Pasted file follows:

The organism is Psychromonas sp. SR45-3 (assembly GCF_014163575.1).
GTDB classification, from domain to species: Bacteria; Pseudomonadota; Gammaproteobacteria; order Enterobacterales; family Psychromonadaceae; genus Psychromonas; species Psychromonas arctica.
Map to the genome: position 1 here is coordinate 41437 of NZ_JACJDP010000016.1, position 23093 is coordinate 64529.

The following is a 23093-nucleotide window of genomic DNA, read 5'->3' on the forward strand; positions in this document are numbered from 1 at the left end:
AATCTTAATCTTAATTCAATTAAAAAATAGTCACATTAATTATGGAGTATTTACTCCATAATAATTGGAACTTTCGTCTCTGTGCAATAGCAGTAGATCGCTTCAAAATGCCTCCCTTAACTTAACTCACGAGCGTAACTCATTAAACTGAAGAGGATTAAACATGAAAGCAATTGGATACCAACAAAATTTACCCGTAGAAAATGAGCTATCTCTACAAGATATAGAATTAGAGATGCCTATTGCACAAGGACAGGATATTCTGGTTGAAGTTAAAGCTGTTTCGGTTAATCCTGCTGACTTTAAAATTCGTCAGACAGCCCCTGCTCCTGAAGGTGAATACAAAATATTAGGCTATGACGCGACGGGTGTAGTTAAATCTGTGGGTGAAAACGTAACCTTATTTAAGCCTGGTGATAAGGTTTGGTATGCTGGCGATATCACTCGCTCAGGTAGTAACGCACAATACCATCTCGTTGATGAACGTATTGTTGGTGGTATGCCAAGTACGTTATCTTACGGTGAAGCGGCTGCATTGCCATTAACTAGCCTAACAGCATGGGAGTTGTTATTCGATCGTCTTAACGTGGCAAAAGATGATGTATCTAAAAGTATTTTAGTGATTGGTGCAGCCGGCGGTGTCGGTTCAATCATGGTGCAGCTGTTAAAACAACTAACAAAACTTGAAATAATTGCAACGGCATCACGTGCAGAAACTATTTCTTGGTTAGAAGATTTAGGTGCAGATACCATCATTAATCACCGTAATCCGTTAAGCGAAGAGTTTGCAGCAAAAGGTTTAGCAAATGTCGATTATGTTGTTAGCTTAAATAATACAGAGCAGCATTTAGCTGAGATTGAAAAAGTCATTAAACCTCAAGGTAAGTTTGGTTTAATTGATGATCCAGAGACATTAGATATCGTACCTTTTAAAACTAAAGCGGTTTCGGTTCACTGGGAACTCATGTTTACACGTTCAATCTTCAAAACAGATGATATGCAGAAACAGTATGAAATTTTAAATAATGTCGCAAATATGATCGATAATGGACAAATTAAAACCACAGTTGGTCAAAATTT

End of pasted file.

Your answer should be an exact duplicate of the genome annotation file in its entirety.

The organism is Psychromonas sp. SR45-3 (assembly GCF_014163575.1).
GTDB classification, from domain to species: Bacteria; Pseudomonadota; Gammaproteobacteria; order Enterobacterales; family Psychromonadaceae; genus Psychromonas; species Psychromonas arctica.
Map to the genome: position 1 here is coordinate 41437 of NZ_JACJDP010000016.1, position 23093 is coordinate 64529.

The following is a 23093-nucleotide window of genomic DNA, read 5'->3' on the forward strand; positions in this document are numbered from 1 at the left end:
AATCTTAATCTTAATTCAATTAAAAAATAGTCACATTAATTATGGAGTATTTACTCCATAATAATTGGAACTTTCGTCTCTGTGCAATAGCAGTAGATCGCTTCAAAATGCCTCCCTTAACTTAACTCACGAGCGTAACTCATTAAACTGAAGAGGATTAAACATGAAAGCAATTGGATACCAACAAAATTTACCCGTAGAAAATGAGCTATCTCTACAAGATATAGAATTAGAGATGCCTATTGCACAAGGACAGGATATTCTGGTTGAAGTTAAAGCTGTTTCGGTTAATCCTGCTGACTTTAAAATTCGTCAGACAGCCCCTGCTCCTGAAGGTGAATACAAAATATTAGGCTATGACGCGACGGGTGTAGTTAAATCTGTGGGTGAAAACGTAACCTTATTTAAGCCTGGTGATAAGGTTTGGTATGCTGGCGATATCACTCGCTCAGGTAGTAACGCACAATACCATCTCGTTGATGAACGTATTGTTGGTGGTATGCCAAGTACGTTATCTTACGGTGAAGCGGCTGCATTGCCATTAACTAGCCTAACAGCATGGGAGTTGTTATTCGATCGTCTTAACGTGGCAAAAGATGATGTATCTAAAAGTATTTTAGTGATTGGTGCAGCCGGCGGTGTCGGTTCAATCATGGTGCAGCTGTTAAAACAACTAACAAAACTTGAAATAATTGCAACGGCATCACGTGCAGAAACTATTTCTTGGTTAGAAGATTTAGGTGCAGATACCATCATTAATCACCGTAATCCGTTAAGCGAAGAGTTTGCAGCAAAAGGTTTAGCAAATGTCGATTATGTTGTTAGCTTAAATAATACAGAGCAGCATTTAGCTGAGATTGAAAAAGTCATTAAACCTCAAGGTAAGTTTGGTTTAATTGATGATCCAGAGACATTAGATATCGTACCTTTTAAAACTAAAGCGGTTTCGGTTCACTGGGAACTCATGTTTACACGTTCAATCTTCAAAACAGATGATATGCAGAAACAGTATGAAATTTTAAATAATGTCGCAAATATGATCGATAATGGACAAATTAAAACCACAGTTGGTCAAAATTT